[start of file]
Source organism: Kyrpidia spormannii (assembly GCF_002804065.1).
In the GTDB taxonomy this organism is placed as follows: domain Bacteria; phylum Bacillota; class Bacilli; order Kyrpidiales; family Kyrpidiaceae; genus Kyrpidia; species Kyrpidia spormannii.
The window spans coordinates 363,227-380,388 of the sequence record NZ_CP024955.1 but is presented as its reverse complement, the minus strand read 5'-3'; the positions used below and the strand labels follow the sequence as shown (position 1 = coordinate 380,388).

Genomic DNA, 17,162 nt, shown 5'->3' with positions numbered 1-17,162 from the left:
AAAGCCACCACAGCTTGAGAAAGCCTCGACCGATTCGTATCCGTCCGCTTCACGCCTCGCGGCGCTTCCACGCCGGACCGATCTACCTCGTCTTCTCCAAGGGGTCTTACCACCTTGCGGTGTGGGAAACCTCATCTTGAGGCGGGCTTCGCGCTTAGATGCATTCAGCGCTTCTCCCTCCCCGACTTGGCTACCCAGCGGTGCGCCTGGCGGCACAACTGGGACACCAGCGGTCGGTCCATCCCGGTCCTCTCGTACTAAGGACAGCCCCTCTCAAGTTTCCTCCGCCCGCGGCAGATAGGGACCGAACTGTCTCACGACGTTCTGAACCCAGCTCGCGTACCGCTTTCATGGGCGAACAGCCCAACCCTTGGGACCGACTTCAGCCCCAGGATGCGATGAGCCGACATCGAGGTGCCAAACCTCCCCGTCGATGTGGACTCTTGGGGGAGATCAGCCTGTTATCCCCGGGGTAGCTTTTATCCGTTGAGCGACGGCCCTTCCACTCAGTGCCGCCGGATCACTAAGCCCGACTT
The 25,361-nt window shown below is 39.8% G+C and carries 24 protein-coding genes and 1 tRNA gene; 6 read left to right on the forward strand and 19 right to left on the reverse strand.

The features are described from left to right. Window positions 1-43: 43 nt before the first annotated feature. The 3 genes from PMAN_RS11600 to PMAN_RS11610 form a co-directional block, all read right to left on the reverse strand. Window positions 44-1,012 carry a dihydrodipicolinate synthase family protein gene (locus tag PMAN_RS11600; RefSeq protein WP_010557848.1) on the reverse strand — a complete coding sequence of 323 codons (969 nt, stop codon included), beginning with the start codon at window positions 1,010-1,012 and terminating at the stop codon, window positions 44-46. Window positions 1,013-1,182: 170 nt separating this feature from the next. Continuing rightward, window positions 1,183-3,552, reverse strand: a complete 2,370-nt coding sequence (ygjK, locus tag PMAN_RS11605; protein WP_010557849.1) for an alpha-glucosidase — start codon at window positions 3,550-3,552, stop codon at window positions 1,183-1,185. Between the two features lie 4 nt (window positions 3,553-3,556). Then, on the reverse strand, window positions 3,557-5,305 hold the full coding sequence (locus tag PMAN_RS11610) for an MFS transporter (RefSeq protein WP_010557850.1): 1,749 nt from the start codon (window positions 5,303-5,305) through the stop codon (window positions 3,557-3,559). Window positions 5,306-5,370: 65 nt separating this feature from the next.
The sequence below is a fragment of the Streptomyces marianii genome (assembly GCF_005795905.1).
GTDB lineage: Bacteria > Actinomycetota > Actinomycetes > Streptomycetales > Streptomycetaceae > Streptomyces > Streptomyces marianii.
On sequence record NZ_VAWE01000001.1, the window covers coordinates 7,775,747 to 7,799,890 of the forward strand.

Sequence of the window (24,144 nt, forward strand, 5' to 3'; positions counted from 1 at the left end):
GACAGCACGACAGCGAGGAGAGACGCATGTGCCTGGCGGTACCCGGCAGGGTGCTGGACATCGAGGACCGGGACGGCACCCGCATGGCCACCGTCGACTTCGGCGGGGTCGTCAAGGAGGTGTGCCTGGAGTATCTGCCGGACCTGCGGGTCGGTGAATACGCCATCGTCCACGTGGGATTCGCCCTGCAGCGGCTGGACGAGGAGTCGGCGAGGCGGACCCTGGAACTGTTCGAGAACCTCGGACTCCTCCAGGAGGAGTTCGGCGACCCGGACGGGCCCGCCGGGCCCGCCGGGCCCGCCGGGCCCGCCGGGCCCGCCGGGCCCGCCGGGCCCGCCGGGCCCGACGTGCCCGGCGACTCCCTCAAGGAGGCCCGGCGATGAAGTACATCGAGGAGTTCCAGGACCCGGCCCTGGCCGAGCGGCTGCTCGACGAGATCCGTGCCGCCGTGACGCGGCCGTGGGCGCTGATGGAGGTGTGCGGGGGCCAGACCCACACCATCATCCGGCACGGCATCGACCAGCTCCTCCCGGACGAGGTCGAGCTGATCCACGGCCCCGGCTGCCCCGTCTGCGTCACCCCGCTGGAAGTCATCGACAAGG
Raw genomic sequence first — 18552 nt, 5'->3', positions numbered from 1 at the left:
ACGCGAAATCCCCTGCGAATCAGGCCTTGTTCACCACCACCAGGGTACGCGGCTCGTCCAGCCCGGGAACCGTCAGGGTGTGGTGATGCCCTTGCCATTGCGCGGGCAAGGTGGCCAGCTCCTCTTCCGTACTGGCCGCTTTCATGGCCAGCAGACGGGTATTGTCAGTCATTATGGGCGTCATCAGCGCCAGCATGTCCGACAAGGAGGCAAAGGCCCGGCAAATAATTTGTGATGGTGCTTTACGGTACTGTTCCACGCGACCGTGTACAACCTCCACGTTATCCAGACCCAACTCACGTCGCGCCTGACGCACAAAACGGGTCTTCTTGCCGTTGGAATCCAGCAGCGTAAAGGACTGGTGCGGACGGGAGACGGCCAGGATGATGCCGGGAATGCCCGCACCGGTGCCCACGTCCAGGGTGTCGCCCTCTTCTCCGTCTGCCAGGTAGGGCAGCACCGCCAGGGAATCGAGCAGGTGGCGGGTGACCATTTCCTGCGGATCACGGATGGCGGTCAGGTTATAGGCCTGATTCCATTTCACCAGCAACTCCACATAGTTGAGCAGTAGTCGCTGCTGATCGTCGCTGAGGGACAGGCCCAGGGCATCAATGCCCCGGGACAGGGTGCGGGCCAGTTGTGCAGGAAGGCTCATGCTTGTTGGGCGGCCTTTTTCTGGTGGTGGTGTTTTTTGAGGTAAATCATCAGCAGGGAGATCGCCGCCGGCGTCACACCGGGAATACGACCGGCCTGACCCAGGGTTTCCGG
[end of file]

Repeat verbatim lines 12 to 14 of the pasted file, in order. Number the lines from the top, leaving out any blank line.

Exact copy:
GACAGCACGACAGCGAGGAGAGACGCATGTGCCTGGCGGTACCCGGCAGGGTGCTGGACATCGAGGACCGGGACGGCACCCGCATGGCCACCGTCGACTTCGGCGGGGTCGTCAAGGAGGTGTGCCTGGAGTATCTGCCGGACCTGCGGGTCGGTGAATACGCCATCGTCCACGTGGGATTCGCCCTGCAGCGGCTGGACGAGGAGTCGGCGAGGCGGACCCTGGAACTGTTCGAGAACCTCGGACTCCTCCAGGAGGAGTTCGGCGACCCGGACGGGCCCGCCGGGCCCGCCGGGCCCGCCGGGCCCGCCGGGCCCGCCGGGCCCGCCGGGCCCGCCGGGCCCGACGTGCCCGGCGACTCCCTCAAGGAGGCCCGGCGATGAAGTACATCGAGGAGTTCCAGGACCCGGCCCTGGCCGAGCGGCTGCTCGACGAGATCCGTGCCGCCGTGACGCGGCCGTGGGCGCTGATGGAGGTGTGCGGGGGCCAGACCCACACCATCATCCGGCACGGCATCGACCAGCTCCTCCCGGACGAGGTCGAGCTGATCCACGGCCCCGGCTGCCCCGTCTGCGTCACCCCGCTGGAAGTCATCGACAAGG
Raw genomic sequence first — 18552 nt, 5'->3', positions numbered from 1 at the left:
ACGCGAAATCCCCTGCGAATCAGGCCTTGTTCACCACCACCAGGGTACGCGGCTCGTCCAGCCCGGGAACCGTCAGGGTGTGGTGATGCCCTTGCCATTGCGCGGGCAAGGTGGCCAGCTCCTCTTCCGTACTGGCCGCTTTCATGGCCAGCAGACGGGTATTGTCAGTCATTATGGGCGTCATCAGCGCCAGCATGTCCGACAAGGAGGCAAAGGCCCGGCAAATAATTTGTGATGGTGCTTTACGGTACTGTTCCACGCGACCGTGTACAACCTCCACGTTATCCAGACCCAACTCACGTCGCGCCTGACGCACAAAACGGGTCTTCTTGCCGTTGGAATCCAGCAGCGTAAAGGACTGGTGCGGACGGGAGACGGCCAGGATGATGCCGGGAATGCCCGCACCGGTGCCCACGTCCAGGGTGTCGCCCTCTTCTCCGTCTGCCAGGTAGGGCAGCACCGCCAGGGAATCGAGCAGGTGGCGGGTGACCATTTCCTGCGGATCACGGATGGCGGTCAGGTTATAGGCCTGATTCCATTTCACCAGCAACTCCACATAGTTGAGCAGTAGTCGCTGCTGATCGTCGCTGAGGGACAGGCCCAGGGCATCAATGCCCCGGGACAGGGTGCGGGCCAGTTGTGCAGGAAGGCTCATGCTTGTTGGGCGGCCTTTTTCTGGTGGTGGTGTTTTTTGAGGTAAATCATCAGCAGGGAGATCGCCGCCGGCGTCACACCGGGAATACGACCGGCCTGACCCAGGGTTTCCGG